• Developed rural infrastructure, command area development, govt incentives and finance, capitalistic farming and larger land holding with farm mechanisation is also the feature of this region.
    • From wheat monoculture, this region has diversified the cropping pattern and along with wheat, rice, cotton, sugarcane, oilseeds, grams are also cultivated.
    • Productivity is higher, agricultural output, per-capital yield and per-capital money income from land is highest.
  • Region II: High Cropping Intensity
    • This region includes the areas of UP, Bihar, Assam, Kerala and Tamil Nadu
    • These regions have humid climatic conditions with good fertile soil which makes the land capability high.
    • This area comes under land class I which can be cultivated 3 times a year without land fertility getting detoriated.
    • Hydrology supports the agriculture throughout the year with renewal of soil, almost each year.
    • Partial use of modern inputs and technology, partial mechanisation has made the agriculture in the region sustainable.
    • The carrying capacity of land is very high; however productivity is less as compared to Tamil Nadu and Punjab due to social factors which includes high population density, low land man ratio and subsistence farming which has resulted to high Cropping Intensity.
    • Major Crops are rice, wheat, pulses, oilseeds, maize. There is greater diversification due to subsistence nature of agriculture.
  • Region III: Moderate Cropping Intensity
    • This region includes the areas of Karnataka, Andhra Pradesh, Maharashtra and Madhya Pradesh.
    • These regions have Sub-humid to semi arid climatic condition.
    • The soil capability is moderate and after irrigation it can provide greater yield.
    • Land man ratio is moderate to high; the carrying capacity of land is low.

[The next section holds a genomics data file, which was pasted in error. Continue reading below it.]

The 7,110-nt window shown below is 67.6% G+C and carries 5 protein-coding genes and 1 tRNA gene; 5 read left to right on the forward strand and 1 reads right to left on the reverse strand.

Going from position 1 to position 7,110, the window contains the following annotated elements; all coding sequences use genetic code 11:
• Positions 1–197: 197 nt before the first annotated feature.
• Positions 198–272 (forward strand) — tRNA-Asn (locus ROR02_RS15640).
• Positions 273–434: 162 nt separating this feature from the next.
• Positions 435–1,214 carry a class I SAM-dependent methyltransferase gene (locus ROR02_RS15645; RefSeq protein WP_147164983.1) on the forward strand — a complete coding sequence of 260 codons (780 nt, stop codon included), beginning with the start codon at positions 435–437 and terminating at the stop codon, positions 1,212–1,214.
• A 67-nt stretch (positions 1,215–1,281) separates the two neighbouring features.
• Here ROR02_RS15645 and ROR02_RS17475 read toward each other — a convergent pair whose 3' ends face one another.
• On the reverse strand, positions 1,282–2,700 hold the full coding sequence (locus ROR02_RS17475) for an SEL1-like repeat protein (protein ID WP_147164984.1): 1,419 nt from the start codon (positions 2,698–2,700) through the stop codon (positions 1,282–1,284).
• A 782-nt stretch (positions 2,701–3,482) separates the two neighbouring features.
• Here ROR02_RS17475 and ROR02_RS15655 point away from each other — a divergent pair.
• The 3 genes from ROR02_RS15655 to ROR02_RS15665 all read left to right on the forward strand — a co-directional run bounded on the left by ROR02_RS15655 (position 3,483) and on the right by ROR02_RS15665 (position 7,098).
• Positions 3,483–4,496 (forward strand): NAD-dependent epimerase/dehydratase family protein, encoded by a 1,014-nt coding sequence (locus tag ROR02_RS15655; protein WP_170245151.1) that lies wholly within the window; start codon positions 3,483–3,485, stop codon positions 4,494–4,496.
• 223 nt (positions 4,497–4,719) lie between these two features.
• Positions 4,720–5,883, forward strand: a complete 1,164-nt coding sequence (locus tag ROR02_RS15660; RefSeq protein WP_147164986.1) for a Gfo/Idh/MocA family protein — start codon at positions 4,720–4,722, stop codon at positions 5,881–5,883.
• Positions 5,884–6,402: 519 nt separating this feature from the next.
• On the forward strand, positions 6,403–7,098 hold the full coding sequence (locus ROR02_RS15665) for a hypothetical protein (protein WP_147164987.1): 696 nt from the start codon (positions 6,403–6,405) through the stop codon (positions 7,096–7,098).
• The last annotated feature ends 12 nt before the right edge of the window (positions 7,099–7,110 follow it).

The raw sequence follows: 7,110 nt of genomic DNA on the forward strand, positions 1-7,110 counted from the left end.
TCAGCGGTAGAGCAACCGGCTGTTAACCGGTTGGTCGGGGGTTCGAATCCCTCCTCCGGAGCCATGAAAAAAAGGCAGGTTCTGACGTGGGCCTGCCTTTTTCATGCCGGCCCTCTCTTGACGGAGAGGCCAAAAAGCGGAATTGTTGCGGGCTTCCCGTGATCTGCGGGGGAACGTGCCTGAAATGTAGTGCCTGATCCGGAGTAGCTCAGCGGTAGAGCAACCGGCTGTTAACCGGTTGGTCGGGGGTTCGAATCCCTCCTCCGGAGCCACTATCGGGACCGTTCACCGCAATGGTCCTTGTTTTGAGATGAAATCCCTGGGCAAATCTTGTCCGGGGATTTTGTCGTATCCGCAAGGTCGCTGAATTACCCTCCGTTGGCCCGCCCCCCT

• There is need of expansion of dry land agriculture.
    • Major crops grown are Millets, groundnuts, tobacco, and oilseeds.
    • Where irrigation is possible in river valleys and deltas Cropping Intensity is 190, e.g. Krishna Godavari delta, tube well irrigated region of Maharashtra, Kaveri basin of Karnataka.
    • Productivity of this region is lower than Class I and Class II states divided on the basis of per hectare yield.
  • Region IV: Low Cropping Intensity
    • This region includes the areas of Gujarat, Jammu and Kashmir Rajasthan, North Eastern States, Orissa, Himanchal Pradesh and Jharkhand.
    • These states have physiographic or climatic constraints. Thus, land capability is classified as 5 to 8 for these states.
    • These states have highly diversified cropping pattern.
    • Also the socio economic factors like tribal economy and environmental hazards like landslides, excessive rainfall and cloud bursts are the key constrains in the development of agriculture of the region.
    • Productivity is low for these states. The per-capita agricultural labour output and the total money value earned from agriculture are low.
    • The per-hectare yield of the region is moderate to poor.

Role of Modern inputs on the Pattern of Cropping Intensity

Case study of Punjab and Gujarat

  • The case of Punjab and Gujarat will be studied by keeping in view the implementation of the following agricultural inputs:
    1. Irrigation
    2. Mechanization
    3. Use of chemical fertilizers
    4. Use of pesticides
    5. Rural electrification.
  • Modern inputs and use of technology has revolutionized agricultural pattern. In such a scenario, the physical quality of land and responsiveness of soil to the modern inputs can’t be rejected.
  • Even the climatic condition and hydrology are a significant determinants of Cropping Intensity but yet the use of modern input and technology has changed the characteristic of agriculture across the regions.
  • Punjab has almost 99.8% of cultivated land under irrigation, while Gujarat heavily relies upon tube well irrigation and tanks. In Gujarat, the hydrology is different at different parts and the irrigated area is only 23%.
  • In Punjab, the availability of tube wells is 10 per hectare. However, in Gujarat, it is 40 per hectare.
  • In terms of mechanization, Punjab has the highest availability of tractors for every 7 hectares of land whereas one tractor is available for Gujarat for 150 hectares of land.
  • Similarly, per hectare use of fertilizer in Punjab is 92 kg and pesticides are 40 kg per season. However, the same equivalent for Gujarat is 18 kg and 12 kg respectively.
  • For these reasons, Punjab has the highest Cropping Intensity in India at 196% while Gujarat has only 124% which is much below the national average of 145%.